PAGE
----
Sep 30, 2018

Supreme Court starts new term amid Kavanaugh fight

Photo: Getty Images

A short-handed Supreme Court begins its new term on Monday with eight justices rather than the usual nine amid a battle to confirm President Trump's nominee Brett Kavanaugh as he faces sexual assault allegations.

The details: The court — ideologically deadlocked with four conservatives and four liberals — has not yet added any blockbuster cases to its nine-month calendar. But the 43 pending cases do have major ramifications, and a confirmation of Trump’s nominee would solidify a conservative majority and ultimately hand Republicans major wins.

The state of play: The first case up for argument Monday morning is a property rights case about protected habitat for the dusky gopher frog, an endangered amphibian. The case pits environmentalists against property-rights advocates.

  • Other disputes in the docket involve the execution of a convicted murderer who forgot his crime after suffering several strokes and an antitrust case alleging that Apple created a monopoly with its App Store.
  • One challenge would ultimately affect Trump's ability to pardon people like his former campaign chairman Paul Manafort, who was convicted of fraud in federal court in August. The case seeks to determine whether prosecuting someone twice — by a state and a federal court for the same crime — violates the Constitution's protection against double jeopardy. The president cannot pardon state crimes.

What's next: A slew of hot-button disputes are working their way up from lower courts and could very well reach the justices this term, Solicitor General Noel Francisco said recently at a Federalist Society event. These include:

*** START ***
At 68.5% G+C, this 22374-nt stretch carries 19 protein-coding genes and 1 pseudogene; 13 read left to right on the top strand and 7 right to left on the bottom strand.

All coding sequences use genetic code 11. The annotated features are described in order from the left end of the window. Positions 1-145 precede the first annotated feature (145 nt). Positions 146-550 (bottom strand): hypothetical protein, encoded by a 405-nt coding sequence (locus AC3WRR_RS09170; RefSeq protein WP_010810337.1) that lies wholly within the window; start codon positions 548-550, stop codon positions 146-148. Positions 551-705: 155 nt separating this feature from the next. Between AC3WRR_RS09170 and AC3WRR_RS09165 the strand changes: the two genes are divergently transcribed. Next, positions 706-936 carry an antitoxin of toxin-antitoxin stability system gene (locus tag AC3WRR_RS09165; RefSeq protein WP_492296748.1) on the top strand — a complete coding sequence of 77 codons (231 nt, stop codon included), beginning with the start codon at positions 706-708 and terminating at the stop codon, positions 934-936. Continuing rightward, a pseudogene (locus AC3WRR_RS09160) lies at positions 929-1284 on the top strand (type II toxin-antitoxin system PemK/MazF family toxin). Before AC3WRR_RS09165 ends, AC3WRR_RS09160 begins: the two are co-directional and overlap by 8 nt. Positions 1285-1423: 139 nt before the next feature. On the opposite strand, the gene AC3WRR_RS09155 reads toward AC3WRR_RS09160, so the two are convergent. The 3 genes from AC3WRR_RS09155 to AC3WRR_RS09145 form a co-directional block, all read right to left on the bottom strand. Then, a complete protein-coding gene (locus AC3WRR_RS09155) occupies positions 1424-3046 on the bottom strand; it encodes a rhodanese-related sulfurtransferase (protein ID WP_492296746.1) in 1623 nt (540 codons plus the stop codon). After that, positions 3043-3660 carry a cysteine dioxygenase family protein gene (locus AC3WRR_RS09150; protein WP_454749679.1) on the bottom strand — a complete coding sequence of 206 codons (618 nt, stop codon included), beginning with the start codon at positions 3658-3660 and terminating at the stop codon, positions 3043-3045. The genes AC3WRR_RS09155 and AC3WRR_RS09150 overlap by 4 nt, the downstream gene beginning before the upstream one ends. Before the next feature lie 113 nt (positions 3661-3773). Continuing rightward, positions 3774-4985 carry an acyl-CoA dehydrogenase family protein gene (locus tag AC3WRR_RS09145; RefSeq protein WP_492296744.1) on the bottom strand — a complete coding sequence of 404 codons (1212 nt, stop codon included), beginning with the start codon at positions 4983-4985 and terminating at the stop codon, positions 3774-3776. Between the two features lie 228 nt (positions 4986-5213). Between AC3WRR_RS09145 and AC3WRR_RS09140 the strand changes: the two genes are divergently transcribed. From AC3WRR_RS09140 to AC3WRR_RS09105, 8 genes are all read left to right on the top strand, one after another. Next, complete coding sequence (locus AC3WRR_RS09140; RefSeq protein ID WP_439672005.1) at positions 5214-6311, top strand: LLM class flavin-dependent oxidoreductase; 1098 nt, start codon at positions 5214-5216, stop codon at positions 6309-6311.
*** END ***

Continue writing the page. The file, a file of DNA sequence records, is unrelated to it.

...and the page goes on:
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What to watch in tonight's Democratic debate

Bernie Sanders at a campaign rally in Colorado. Photo: Helen H. Richardson/MediaNews Group/The Denver Post via Getty Images

Bernie Sanders is now the clear front-runner for the Democratic presidential nomination, and his opponents are ready to try to knock him down at tonight's debate in Charleston, South Carolina — especially Michael Bloomberg, who was the punching bag at the Las Vegas debate.

Why it matters: This is the last debate before Super Tuesday, when Sanders is expected to win California and Texas and could secure an insurmountable lead for the Democratic nomination. That's a direct threat to the entire field, but especially to Bloomberg, who skipped the early states to focus on the March 3 contests.

Bob Iger to step down as CEO of Disney

Photo: Jeff Kravitz/FilmMagic

The Walt Disney Company said Tuesday that it had named longtime Disney executive Bob Chapek as CEO Bob Iger's successor, effectively immediately. Iger will remain executive chairman of the company through 2021.

Why it matters: Iger is credited with having successfully turned around Disney’s animation and studio businesses and with the strategic acquisition of Marvel, Pixar, Lucasfilm and 21st Century Fox. Most recently, he was the person behind Disney's successful launch of its Netflix rival Disney+.

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